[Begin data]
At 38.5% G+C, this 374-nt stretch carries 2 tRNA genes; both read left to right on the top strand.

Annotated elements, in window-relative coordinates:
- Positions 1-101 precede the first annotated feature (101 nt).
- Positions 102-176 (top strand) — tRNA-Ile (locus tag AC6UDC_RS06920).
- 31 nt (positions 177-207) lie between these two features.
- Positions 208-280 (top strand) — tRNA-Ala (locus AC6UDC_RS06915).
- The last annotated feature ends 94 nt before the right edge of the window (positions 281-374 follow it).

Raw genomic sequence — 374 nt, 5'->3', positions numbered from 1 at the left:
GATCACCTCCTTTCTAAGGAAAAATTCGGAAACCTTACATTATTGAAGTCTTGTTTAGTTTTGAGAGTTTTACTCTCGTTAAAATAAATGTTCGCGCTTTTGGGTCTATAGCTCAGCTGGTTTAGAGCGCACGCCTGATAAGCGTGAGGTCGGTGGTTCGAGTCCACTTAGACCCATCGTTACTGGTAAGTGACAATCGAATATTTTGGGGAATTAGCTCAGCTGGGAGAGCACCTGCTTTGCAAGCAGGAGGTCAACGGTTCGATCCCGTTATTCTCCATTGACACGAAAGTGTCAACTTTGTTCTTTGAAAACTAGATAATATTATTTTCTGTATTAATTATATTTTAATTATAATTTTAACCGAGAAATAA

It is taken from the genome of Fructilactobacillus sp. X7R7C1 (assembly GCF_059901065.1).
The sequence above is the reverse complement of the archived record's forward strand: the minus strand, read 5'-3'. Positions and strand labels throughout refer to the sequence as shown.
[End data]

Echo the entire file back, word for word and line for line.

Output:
At 38.5% G+C, this 374-nt stretch carries 2 tRNA genes; both read left to right on the top strand.

Annotated elements, in window-relative coordinates:
- Positions 1-101 precede the first annotated feature (101 nt).
- Positions 102-176 (top strand) — tRNA-Ile (locus tag AC6UDC_RS06920).
- 31 nt (positions 177-207) lie between these two features.
- Positions 208-280 (top strand) — tRNA-Ala (locus AC6UDC_RS06915).
- The last annotated feature ends 94 nt before the right edge of the window (positions 281-374 follow it).

Raw genomic sequence — 374 nt, 5'->3', positions numbered from 1 at the left:
GATCACCTCCTTTCTAAGGAAAAATTCGGAAACCTTACATTATTGAAGTCTTGTTTAGTTTTGAGAGTTTTACTCTCGTTAAAATAAATGTTCGCGCTTTTGGGTCTATAGCTCAGCTGGTTTAGAGCGCACGCCTGATAAGCGTGAGGTCGGTGGTTCGAGTCCACTTAGACCCATCGTTACTGGTAAGTGACAATCGAATATTTTGGGGAATTAGCTCAGCTGGGAGAGCACCTGCTTTGCAAGCAGGAGGTCAACGGTTCGATCCCGTTATTCTCCATTGACACGAAAGTGTCAACTTTGTTCTTTGAAAACTAGATAATATTATTTTCTGTATTAATTATATTTTAATTATAATTTTAACCGAGAAATAA

It is taken from the genome of Fructilactobacillus sp. X7R7C1 (assembly GCF_059901065.1).
The sequence above is the reverse complement of the archived record's forward strand: the minus strand, read 5'-3'. Positions and strand labels throughout refer to the sequence as shown.